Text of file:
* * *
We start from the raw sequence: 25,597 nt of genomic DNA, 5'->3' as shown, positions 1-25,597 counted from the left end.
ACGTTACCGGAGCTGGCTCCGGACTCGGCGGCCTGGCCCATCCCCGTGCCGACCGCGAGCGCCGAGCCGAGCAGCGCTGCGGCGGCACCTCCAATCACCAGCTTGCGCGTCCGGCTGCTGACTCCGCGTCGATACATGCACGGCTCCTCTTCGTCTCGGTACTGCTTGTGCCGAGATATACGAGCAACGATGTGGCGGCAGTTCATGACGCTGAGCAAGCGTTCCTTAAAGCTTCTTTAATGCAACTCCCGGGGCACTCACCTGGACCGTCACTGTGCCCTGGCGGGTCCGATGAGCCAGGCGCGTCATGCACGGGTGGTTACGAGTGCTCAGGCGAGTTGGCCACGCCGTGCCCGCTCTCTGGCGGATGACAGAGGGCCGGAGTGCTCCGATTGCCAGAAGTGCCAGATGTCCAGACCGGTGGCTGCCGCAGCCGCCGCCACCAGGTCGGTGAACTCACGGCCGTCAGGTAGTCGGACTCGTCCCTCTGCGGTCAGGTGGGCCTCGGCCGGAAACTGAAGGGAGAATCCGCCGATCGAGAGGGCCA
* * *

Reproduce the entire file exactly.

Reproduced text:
We start from the raw sequence: 25,597 nt of genomic DNA, 5'->3' as shown, positions 1-25,597 counted from the left end.
ACGTTACCGGAGCTGGCTCCGGACTCGGCGGCCTGGCCCATCCCCGTGCCGACCGCGAGCGCCGAGCCGAGCAGCGCTGCGGCGGCACCTCCAATCACCAGCTTGCGCGTCCGGCTGCTGACTCCGCGTCGATACATGCACGGCTCCTCTTCGTCTCGGTACTGCTTGTGCCGAGATATACGAGCAACGATGTGGCGGCAGTTCATGACGCTGAGCAAGCGTTCCTTAAAGCTTCTTTAATGCAACTCCCGGGGCACTCACCTGGACCGTCACTGTGCCCTGGCGGGTCCGATGAGCCAGGCGCGTCATGCACGGGTGGTTACGAGTGCTCAGGCGAGTTGGCCACGCCGTGCCCGCTCTCTGGCGGATGACAGAGGGCCGGAGTGCTCCGATTGCCAGAAGTGCCAGATGTCCAGACCGGTGGCTGCCGCAGCCGCCGCCACCAGGTCGGTGAACTCACGGCCGTCAGGTAGTCGGACTCGTCCCTCTGCGGTCAGGTGGGCCTCGGCCGGAAACTGAAGGGAGAATCCGCCGATCGAGAGGGCCA